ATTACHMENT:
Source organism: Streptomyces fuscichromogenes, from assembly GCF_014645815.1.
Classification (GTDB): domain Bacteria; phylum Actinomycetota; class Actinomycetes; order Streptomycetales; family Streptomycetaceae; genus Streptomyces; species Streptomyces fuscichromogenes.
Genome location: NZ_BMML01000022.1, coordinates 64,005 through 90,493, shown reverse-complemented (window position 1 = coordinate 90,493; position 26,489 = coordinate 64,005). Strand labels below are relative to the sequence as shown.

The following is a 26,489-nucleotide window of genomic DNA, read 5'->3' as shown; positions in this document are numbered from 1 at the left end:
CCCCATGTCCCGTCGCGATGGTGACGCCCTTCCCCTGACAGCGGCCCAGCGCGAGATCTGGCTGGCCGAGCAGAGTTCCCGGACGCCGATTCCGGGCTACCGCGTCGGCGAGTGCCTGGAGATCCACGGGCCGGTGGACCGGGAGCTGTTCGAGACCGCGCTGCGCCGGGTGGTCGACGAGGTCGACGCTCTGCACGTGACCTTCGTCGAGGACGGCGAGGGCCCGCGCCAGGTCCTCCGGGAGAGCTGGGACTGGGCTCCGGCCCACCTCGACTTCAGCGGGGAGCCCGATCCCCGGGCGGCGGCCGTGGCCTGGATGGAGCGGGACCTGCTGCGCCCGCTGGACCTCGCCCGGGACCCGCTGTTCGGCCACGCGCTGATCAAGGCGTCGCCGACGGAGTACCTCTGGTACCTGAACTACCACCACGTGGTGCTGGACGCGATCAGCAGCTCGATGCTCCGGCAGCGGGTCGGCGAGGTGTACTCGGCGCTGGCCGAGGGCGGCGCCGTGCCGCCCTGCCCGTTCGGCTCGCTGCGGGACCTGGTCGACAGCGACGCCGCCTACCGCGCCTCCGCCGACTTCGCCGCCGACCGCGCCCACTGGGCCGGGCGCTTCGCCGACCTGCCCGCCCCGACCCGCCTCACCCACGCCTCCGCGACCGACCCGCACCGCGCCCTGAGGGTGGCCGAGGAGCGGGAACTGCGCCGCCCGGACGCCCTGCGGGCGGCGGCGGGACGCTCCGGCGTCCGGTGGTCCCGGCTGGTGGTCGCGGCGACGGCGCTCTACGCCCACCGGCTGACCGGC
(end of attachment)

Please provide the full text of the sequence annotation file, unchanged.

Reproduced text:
Source organism: Streptomyces fuscichromogenes, from assembly GCF_014645815.1.
Classification (GTDB): domain Bacteria; phylum Actinomycetota; class Actinomycetes; order Streptomycetales; family Streptomycetaceae; genus Streptomyces; species Streptomyces fuscichromogenes.
Genome location: NZ_BMML01000022.1, coordinates 64,005 through 90,493, shown reverse-complemented (window position 1 = coordinate 90,493; position 26,489 = coordinate 64,005). Strand labels below are relative to the sequence as shown.

The following is a 26,489-nucleotide window of genomic DNA, read 5'->3' as shown; positions in this document are numbered from 1 at the left end:
CCCCATGTCCCGTCGCGATGGTGACGCCCTTCCCCTGACAGCGGCCCAGCGCGAGATCTGGCTGGCCGAGCAGAGTTCCCGGACGCCGATTCCGGGCTACCGCGTCGGCGAGTGCCTGGAGATCCACGGGCCGGTGGACCGGGAGCTGTTCGAGACCGCGCTGCGCCGGGTGGTCGACGAGGTCGACGCTCTGCACGTGACCTTCGTCGAGGACGGCGAGGGCCCGCGCCAGGTCCTCCGGGAGAGCTGGGACTGGGCTCCGGCCCACCTCGACTTCAGCGGGGAGCCCGATCCCCGGGCGGCGGCCGTGGCCTGGATGGAGCGGGACCTGCTGCGCCCGCTGGACCTCGCCCGGGACCCGCTGTTCGGCCACGCGCTGATCAAGGCGTCGCCGACGGAGTACCTCTGGTACCTGAACTACCACCACGTGGTGCTGGACGCGATCAGCAGCTCGATGCTCCGGCAGCGGGTCGGCGAGGTGTACTCGGCGCTGGCCGAGGGCGGCGCCGTGCCGCCCTGCCCGTTCGGCTCGCTGCGGGACCTGGTCGACAGCGACGCCGCCTACCGCGCCTCCGCCGACTTCGCCGCCGACCGCGCCCACTGGGCCGGGCGCTTCGCCGACCTGCCCGCCCCGACCCGCCTCACCCACGCCTCCGCGACCGACCCGCACCGCGCCCTGAGGGTGGCCGAGGAGCGGGAACTGCGCCGCCCGGACGCCCTGCGGGCGGCGGCGGGACGCTCCGGCGTCCGGTGGTCCCGGCTGGTGGTCGCGGCGACGGCGCTCTACGCCCACCGGCTGACCGGC